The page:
E-Services for Managing and Orchestrating Organizational Networks

E-Services for Managing and Orchestrating Organizational Networks

Marijn Janssen (Delft University of Technology, The Netherlands)
DOI: 10.4018/978-1-60960-607-7.ch001
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Organizations increasingly cooperate in organizational networks to remain competitive. Electronic intermediaries can provide all kinds of e-services to support the creation and management of such networks. While there has been substantial discussion on intermediaries matching demand and supply, there has been little analysis in relation to the management and orchestration of organizational networks. In this chapter, we analyze an intermediary that uses e-services for orchestrating a network in the consumer electronics industry. The empirical results show that the coordination and management of networks requires specific expertise and skills which could be provided by specialized intermediaries. The primary value creation activity of the intermediary is leveraging the products, activities, and knowledge of the specialized companies and providing e-services for orchestrating the organizational network to create short lead times, improve customer responsiveness, and ensure adaptability.
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Organizations increasingly find that they must rely on effective supply chains formed in networks, to successfully compete (Hagel-III, Durchslag, & Brown, 2002). During the past decades, globalization, outsourcing and all kinds of information and communication technology have enabled many organizations to successfully operate solid collaborative networks in which each specialized business partner focuses on only a few key strategic activities. In such a network complimentary resources exist in a number of cooperating and sometimes competing companies. One of the main advantages for companies cooperating in a network is the ability to deliver products by selecting the resources and appropriate companies who are able to deliver these service elements (Provan & Milward, 1995). The aim of networks is to provide a range of products against low costs, which single organizations are not able to offer.

Such a network needs to be coordinated to make it work in concert. This can be done by using of all kinds of e-services. E-services are services that are produced, provided and/or consumed through the use of ICT-networks and also includes e-services for supporting the purchasing and delivery of physical goods (Scupola, 2008). Such e-services are provided and used by various organizations in a network to coordinate their interdependent activities. The larger the number of companies the more complex the management of organizational networks becomes. Furthermore, the coordination overhead increases due to the the friction costs. To satisfy and respond quickly to customer demand, effective management is necessary to strengthen the competitiveness of the network.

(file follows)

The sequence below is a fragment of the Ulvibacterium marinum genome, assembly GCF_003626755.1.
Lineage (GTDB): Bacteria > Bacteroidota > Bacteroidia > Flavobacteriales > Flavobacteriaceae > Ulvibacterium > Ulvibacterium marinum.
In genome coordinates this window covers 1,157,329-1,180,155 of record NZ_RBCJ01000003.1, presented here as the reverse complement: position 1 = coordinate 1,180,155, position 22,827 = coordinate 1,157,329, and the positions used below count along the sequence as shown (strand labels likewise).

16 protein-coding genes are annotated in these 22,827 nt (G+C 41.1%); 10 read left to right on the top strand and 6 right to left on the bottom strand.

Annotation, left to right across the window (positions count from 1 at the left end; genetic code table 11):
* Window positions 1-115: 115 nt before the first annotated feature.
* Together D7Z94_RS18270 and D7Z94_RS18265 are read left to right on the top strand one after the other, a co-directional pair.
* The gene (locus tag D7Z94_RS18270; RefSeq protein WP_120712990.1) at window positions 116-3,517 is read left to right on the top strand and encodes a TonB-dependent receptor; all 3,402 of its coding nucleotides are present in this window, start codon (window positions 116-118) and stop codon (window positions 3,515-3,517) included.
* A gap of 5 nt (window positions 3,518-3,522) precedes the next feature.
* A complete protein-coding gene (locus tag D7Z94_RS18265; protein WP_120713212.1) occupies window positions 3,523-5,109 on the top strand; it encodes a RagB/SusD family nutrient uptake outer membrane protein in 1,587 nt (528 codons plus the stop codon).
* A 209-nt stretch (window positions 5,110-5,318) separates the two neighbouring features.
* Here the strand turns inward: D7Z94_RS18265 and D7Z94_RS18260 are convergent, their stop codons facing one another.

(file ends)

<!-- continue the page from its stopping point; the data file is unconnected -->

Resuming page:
It is often predicted that by using the Internet the number of traditional intermediaries will be reduced (Gellman, 1996; Malone, Yates, & Benjamin, 1987) and new types of electronic intermediaries will come into existence (Del Aguila-Obra, Padilla-Melendex, & Serarols-Tarres, 2007; Janssen & Verbraeck, 2005; Sarkar, Butler, & Steinfield, 1995). Recently it is suggested that intermediaries have evolved from being merely matchmakers to providers of a set of e-services (Bhargava & Choudhary, 2004; Wise & Morrison, 2000). Bhargava and Choudhary investigated information intermediaries and Wise and Morrison analyzed intermediaries in business exchanges. In this research we focus on intermediaries providing e-services to manage organizational networks.

Although there is much research in the field of intermediaries operating electronic markets for matching supply and demand there is little work analyzing the range of e-services provided by intermediaries in the management and orchestration of organizational networks. Therefore, we opted for case study research to analyze how and why e-services are used. Case study research is well-suited for investigating a contemporary phenomenon in its natural setting, especially when boundaries between phenomenon and context are not clearly evident (Yin, 1989) and answering ‘how and ‘why’ questions (Checkland, 1981). This chapter explores the concept of orchestrating by intermediaries and demonstrates the potential value of intermediaries by analyzing a case study in the consumer electronics industry. In the following section an overview of the relevant, state-of-the-art theoretical frameworks around intermediaries is provided. Based on these theories a case study is analyzed and discussed in section. Next, the findings are discussed in the light of these theories. Finally, conclusions and recommendations are drawn.

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